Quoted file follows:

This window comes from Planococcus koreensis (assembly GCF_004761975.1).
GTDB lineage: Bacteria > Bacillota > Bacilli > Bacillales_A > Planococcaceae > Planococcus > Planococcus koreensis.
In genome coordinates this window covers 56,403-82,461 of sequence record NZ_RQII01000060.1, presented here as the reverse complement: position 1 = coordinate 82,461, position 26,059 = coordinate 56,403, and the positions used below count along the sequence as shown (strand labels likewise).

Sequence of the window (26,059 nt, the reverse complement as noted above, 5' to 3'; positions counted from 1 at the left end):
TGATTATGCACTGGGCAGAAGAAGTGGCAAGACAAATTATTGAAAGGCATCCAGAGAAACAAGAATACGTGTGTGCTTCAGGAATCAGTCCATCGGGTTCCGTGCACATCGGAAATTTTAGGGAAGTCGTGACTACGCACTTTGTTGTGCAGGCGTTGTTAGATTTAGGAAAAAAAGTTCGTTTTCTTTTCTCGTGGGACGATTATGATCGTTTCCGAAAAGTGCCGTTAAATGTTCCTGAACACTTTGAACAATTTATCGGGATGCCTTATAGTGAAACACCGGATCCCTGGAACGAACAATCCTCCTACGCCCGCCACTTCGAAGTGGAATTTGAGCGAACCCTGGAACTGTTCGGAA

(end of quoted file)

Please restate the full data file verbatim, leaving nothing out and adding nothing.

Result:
This window comes from Planococcus koreensis (assembly GCF_004761975.1).
GTDB lineage: Bacteria > Bacillota > Bacilli > Bacillales_A > Planococcaceae > Planococcus > Planococcus koreensis.
In genome coordinates this window covers 56,403-82,461 of sequence record NZ_RQII01000060.1, presented here as the reverse complement: position 1 = coordinate 82,461, position 26,059 = coordinate 56,403, and the positions used below count along the sequence as shown (strand labels likewise).

Sequence of the window (26,059 nt, the reverse complement as noted above, 5' to 3'; positions counted from 1 at the left end):
TGATTATGCACTGGGCAGAAGAAGTGGCAAGACAAATTATTGAAAGGCATCCAGAGAAACAAGAATACGTGTGTGCTTCAGGAATCAGTCCATCGGGTTCCGTGCACATCGGAAATTTTAGGGAAGTCGTGACTACGCACTTTGTTGTGCAGGCGTTGTTAGATTTAGGAAAAAAAGTTCGTTTTCTTTTCTCGTGGGACGATTATGATCGTTTCCGAAAAGTGCCGTTAAATGTTCCTGAACACTTTGAACAATTTATCGGGATGCCTTATAGTGAAACACCGGATCCCTGGAACGAACAATCCTCCTACGCCCGCCACTTCGAAGTGGAATTTGAGCGAACCCTGGAACTGTTCGGAA